Films get a boost
While a higher dollar and increased competition continue to challengeCanadian film and television production, some provinces say they seesigns of stability thanks to enhanced tax credits and a strong stableof domestic producers.
While a higher dollar and increased competition continue to challenge Canadian film and television production, some provinces say they see signs of stability thanks to enhanced tax credits and a strong stable of domestic producers.
Nova Scotia, which typically ranks fourth in film production behind Ontario, British Columbia and Quebec, moved in 2007 to boost its film tax credit to 50 per cent from 35 per cent.
The change was made as several provinces, including P.E.I. and New Brunswick, introduced increased tax credits when many in the industry were ringing alarm bells over the impact of a higher loonie and fierce competition from the United States.
Ann MacKenzie, CEO of Film Nova Scotia, said the benefits of that increase were noticeable within the next fiscal year.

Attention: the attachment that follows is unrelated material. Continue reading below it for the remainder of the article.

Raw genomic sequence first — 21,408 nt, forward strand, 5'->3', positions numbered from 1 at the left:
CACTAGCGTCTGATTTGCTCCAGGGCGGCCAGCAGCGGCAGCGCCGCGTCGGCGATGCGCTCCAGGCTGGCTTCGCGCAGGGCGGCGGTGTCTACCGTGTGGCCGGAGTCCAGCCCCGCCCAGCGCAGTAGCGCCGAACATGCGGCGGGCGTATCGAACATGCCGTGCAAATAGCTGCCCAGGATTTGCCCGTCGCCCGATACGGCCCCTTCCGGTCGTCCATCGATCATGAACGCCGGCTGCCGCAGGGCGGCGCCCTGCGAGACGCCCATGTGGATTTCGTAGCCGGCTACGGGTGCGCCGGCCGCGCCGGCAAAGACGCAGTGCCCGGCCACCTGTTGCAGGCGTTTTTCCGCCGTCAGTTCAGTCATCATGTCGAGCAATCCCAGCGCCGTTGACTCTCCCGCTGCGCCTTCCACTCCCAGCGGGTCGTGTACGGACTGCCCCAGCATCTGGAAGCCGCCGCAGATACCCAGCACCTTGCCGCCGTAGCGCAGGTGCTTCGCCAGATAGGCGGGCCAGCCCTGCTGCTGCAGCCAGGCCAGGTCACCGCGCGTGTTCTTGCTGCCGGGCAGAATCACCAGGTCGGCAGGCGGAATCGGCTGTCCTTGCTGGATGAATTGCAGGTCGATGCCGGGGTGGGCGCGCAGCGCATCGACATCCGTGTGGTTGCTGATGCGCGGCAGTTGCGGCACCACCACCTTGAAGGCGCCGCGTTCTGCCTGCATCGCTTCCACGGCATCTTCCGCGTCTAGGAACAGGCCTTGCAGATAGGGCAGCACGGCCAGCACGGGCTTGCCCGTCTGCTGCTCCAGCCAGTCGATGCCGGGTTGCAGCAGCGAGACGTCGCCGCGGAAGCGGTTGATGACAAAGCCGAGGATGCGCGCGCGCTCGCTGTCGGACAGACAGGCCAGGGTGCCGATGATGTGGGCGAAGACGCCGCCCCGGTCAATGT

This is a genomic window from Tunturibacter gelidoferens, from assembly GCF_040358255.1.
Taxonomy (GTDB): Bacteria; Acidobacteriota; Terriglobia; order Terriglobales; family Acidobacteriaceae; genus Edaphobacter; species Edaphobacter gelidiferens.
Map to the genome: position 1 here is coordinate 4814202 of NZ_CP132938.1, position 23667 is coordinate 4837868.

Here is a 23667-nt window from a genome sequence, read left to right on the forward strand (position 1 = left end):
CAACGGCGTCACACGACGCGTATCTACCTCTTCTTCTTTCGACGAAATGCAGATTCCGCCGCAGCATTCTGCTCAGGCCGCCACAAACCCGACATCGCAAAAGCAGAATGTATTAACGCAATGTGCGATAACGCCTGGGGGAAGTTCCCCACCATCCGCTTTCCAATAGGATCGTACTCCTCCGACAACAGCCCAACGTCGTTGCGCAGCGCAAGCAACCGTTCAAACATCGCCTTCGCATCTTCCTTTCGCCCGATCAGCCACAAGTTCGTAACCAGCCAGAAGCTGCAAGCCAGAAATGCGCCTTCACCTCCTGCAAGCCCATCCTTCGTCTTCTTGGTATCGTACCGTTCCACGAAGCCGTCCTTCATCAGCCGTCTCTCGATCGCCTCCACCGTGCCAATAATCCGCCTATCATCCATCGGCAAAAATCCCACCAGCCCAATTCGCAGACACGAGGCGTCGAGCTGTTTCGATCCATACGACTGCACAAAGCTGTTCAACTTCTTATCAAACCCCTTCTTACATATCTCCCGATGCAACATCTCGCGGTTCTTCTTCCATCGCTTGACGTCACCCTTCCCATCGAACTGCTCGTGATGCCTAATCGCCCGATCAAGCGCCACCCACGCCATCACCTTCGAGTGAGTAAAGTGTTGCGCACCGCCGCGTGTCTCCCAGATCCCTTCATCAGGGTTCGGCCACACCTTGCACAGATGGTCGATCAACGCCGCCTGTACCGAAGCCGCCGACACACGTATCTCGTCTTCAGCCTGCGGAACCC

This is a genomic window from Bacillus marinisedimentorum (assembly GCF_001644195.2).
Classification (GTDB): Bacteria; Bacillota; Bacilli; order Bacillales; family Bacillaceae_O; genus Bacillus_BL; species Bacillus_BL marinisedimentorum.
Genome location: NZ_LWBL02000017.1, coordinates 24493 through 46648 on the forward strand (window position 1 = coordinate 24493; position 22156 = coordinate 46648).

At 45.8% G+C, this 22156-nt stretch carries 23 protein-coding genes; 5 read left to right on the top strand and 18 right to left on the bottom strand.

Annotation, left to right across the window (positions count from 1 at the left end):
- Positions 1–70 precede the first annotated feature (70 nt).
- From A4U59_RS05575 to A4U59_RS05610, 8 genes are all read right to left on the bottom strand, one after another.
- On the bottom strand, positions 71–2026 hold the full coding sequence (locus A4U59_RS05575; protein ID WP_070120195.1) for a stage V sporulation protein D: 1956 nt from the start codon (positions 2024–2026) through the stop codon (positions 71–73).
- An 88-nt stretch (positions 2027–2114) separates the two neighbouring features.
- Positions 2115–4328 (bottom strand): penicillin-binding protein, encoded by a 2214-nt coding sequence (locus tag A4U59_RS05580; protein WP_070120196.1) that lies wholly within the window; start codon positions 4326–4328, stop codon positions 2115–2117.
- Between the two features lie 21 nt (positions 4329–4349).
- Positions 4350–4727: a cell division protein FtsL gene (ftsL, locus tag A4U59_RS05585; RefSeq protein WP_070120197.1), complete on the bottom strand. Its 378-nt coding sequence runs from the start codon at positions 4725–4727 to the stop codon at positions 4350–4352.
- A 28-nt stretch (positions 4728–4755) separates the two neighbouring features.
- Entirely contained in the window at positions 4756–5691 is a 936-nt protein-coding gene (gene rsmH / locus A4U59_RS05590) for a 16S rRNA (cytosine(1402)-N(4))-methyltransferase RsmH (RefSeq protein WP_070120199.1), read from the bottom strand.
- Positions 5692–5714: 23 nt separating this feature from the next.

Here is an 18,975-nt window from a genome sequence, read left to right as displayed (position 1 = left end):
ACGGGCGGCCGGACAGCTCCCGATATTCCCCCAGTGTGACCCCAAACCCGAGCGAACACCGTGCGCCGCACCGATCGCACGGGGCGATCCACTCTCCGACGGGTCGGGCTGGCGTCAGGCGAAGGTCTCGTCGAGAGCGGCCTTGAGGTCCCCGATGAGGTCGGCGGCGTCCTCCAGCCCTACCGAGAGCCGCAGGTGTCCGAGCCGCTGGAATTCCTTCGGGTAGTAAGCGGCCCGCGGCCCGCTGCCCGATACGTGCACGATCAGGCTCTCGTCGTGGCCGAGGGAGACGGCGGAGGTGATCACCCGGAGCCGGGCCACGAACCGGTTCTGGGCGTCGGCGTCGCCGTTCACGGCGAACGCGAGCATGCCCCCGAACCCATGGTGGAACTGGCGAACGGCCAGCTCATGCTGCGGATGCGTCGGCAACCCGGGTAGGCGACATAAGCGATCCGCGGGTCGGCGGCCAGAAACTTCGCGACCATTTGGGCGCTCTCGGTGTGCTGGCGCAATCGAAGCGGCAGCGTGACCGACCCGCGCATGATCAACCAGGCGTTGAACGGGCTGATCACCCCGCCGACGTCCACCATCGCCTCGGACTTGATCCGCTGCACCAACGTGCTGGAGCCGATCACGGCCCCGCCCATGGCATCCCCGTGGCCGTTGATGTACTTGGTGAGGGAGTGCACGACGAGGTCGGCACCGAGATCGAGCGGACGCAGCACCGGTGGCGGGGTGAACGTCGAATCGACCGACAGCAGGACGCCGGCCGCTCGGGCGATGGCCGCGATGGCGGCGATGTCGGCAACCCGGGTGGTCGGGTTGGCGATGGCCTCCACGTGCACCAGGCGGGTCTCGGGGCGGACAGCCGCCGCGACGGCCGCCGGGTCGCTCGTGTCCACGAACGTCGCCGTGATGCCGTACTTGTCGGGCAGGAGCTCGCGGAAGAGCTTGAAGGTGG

“It really kick-started 2008-09. That year ended up being our highest on record ... with $150 million in production,” said MacKenzie.
Recent numbers released by the province show business declined in fiscal 2009-10 to $97 million, but that is still well above the $75 million registered in 2007, which was the lowest figure in a decade.
However, she believes the most recent figures also reveal the strength of Nova Scotia’s production capacity because over half ($54 million) was generated by local producers.
MacKenzie said the current calendar year has seen increased activity for films. There are also two larger budget television series that are shot in the Halifax area.